EDMONTON — The National Football League may be bringing back a historic team name that will have a familiar — and occasionally controversial — ring to Canadian gridiron fans.
Records from the United States Patent Office show that the NFL filed a trademark application last week for the Duluth Eskimos, a historic franchise from Minnesota that dates back to the mid-1920s.
"The filings were made on an intent-to-use basis," said Josh Gerben, a trademark lawyer in Washington, D.C., who ran across the application.
Gerben said U.S. law requires the league to submit a sworn statement that it has a bona fide intent to use the trademark for goods and services described in the application.
That application refers to pro football games, broadcasts, webcasts, fan clubs, a clothing line, "live musical and dance performances provided during intervals at sports events" — even a mascot.
"That is trademark-speak for: 'This is the name of a football team,'" Gerben said. "It suggests they're going to use the name for a football team."
The Duluth team played under several different names. In 1926, it dubbed itself the Eskimos and barnstormed across the United States, playing only one home game in the 1926 and 1927 seasons.
Its history is said to have inspired the 2008 George Clooney movie "Leatherheads."
The NFL is about to commence its 100th season. Published reports in the U.S. have suggested the Minnesota Vikings were lobbying to wear a throwback Eskimos jersey featuring its igloo logo for one game.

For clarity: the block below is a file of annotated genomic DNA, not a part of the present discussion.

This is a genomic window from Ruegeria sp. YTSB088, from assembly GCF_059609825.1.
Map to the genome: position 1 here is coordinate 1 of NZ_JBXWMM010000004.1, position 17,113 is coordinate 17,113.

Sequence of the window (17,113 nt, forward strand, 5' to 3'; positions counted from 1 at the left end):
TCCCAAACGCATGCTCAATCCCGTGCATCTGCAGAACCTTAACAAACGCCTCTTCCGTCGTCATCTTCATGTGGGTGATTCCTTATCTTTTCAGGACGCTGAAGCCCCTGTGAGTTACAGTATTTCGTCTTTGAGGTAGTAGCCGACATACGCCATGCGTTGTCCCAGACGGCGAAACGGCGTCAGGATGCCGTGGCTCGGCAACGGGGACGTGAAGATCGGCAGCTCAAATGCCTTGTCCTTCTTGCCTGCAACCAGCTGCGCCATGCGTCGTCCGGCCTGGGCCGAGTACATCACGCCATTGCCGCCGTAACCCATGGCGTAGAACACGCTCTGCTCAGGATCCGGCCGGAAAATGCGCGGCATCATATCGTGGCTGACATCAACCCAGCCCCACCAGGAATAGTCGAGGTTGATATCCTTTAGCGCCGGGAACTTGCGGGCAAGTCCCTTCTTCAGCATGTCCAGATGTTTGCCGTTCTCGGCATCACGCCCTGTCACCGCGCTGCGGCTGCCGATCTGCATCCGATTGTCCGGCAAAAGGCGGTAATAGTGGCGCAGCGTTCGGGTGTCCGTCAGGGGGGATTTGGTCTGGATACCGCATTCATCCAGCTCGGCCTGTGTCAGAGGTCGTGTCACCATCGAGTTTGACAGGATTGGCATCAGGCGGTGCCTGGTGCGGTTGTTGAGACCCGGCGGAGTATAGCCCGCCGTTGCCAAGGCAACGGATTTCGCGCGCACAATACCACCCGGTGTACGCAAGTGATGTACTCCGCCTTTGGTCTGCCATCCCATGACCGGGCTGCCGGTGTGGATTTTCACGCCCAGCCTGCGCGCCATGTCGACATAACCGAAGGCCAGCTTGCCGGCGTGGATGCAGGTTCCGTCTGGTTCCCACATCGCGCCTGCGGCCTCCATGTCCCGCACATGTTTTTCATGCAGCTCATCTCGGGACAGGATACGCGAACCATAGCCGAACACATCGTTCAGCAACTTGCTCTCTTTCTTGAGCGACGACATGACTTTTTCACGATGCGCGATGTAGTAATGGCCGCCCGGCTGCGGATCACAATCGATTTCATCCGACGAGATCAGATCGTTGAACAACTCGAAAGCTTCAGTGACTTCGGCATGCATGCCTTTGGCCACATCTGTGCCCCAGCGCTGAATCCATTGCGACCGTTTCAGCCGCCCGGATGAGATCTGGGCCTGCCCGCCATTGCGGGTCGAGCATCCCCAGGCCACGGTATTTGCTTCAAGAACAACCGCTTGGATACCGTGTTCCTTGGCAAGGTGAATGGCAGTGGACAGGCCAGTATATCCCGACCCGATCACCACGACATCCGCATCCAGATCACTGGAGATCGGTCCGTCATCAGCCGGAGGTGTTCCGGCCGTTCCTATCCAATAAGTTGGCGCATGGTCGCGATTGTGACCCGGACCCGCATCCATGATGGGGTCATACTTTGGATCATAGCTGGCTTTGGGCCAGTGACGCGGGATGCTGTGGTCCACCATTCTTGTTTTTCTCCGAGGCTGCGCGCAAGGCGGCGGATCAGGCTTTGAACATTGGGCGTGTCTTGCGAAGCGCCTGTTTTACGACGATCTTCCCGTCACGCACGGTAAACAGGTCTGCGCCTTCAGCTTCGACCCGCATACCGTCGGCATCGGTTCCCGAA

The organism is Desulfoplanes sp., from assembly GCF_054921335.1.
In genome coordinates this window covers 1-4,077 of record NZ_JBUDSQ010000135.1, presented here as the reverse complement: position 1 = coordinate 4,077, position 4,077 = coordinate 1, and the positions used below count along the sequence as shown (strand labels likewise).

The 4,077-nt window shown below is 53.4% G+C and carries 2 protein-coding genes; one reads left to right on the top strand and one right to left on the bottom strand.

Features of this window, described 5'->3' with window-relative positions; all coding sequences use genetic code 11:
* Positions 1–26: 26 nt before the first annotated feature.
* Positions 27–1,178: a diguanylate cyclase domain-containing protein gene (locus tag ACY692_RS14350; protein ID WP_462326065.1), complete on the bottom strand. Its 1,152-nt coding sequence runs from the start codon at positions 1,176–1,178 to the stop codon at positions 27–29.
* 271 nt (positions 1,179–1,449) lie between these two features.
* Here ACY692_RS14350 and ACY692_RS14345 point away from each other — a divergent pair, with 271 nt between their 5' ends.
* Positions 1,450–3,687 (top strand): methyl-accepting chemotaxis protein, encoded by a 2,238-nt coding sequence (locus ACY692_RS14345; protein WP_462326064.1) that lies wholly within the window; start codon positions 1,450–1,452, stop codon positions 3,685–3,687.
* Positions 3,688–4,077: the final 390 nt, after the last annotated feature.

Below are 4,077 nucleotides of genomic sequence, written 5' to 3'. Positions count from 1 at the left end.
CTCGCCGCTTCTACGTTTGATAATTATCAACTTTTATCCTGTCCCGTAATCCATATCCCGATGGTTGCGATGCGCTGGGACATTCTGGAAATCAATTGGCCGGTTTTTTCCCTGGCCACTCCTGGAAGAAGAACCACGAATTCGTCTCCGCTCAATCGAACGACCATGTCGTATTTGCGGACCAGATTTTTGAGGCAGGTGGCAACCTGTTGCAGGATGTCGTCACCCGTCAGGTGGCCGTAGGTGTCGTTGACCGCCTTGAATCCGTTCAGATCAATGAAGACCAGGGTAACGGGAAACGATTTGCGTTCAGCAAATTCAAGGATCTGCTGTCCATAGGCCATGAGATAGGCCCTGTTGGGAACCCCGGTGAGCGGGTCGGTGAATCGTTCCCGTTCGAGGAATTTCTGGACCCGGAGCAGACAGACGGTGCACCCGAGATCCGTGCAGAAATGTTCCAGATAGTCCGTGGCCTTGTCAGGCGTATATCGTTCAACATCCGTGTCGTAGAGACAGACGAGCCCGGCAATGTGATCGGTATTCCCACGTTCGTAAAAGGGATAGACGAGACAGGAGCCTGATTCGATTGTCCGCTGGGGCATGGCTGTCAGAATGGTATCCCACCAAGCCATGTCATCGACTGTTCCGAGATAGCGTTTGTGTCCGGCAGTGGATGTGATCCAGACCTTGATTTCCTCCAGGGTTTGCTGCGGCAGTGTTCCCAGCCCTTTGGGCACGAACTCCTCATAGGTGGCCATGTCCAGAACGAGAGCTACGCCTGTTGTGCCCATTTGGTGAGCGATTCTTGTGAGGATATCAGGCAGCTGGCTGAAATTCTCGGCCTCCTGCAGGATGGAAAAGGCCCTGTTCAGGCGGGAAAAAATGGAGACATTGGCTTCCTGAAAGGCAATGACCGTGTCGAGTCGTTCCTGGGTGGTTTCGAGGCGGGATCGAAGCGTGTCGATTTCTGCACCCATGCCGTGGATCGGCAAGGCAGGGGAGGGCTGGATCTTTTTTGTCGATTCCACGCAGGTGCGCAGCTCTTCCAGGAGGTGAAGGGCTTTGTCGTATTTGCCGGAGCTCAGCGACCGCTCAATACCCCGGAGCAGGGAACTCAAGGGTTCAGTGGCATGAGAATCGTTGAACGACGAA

League spokesman Brian McCarthy tackled that one in the backfield. "There are no plans to wear this jersey," he said.
The name and logo will be restricted to "promotional and content opportunities," he added.
Vikings spokesman Jeff Anderson said that while the Duluth Eskimos are a popular part of the team's past, they are not part of its future.
"The Eskimos exhibit is one of the most popular attractions in the Vikings Museum and we want to bring increased awareness to that history throughout the 2019 season," he said in an email.
"These plans do not include a team name change or a new team uniform but are instead centered around content, event activations and merchandise."
Gerben said the U.S. patent office usually takes a few months to rule on an application.
One complication could be that the name "Eskimos" is already trademarked in both the U.S. and Canada by the Edmonton Eskimos of the Canadian Football League.
However, the NFL was previously allowed to trademark the name in advance of its 75th season. That trademark was subsequently cancelled in 2001.
The Canadian football club was not immediately available for comment.
It has experienced other troubles with the name, which has been called outdated and disrespectful for turning Inuit people into mascots.
— Follow Bob Weber on Twitter at @row1960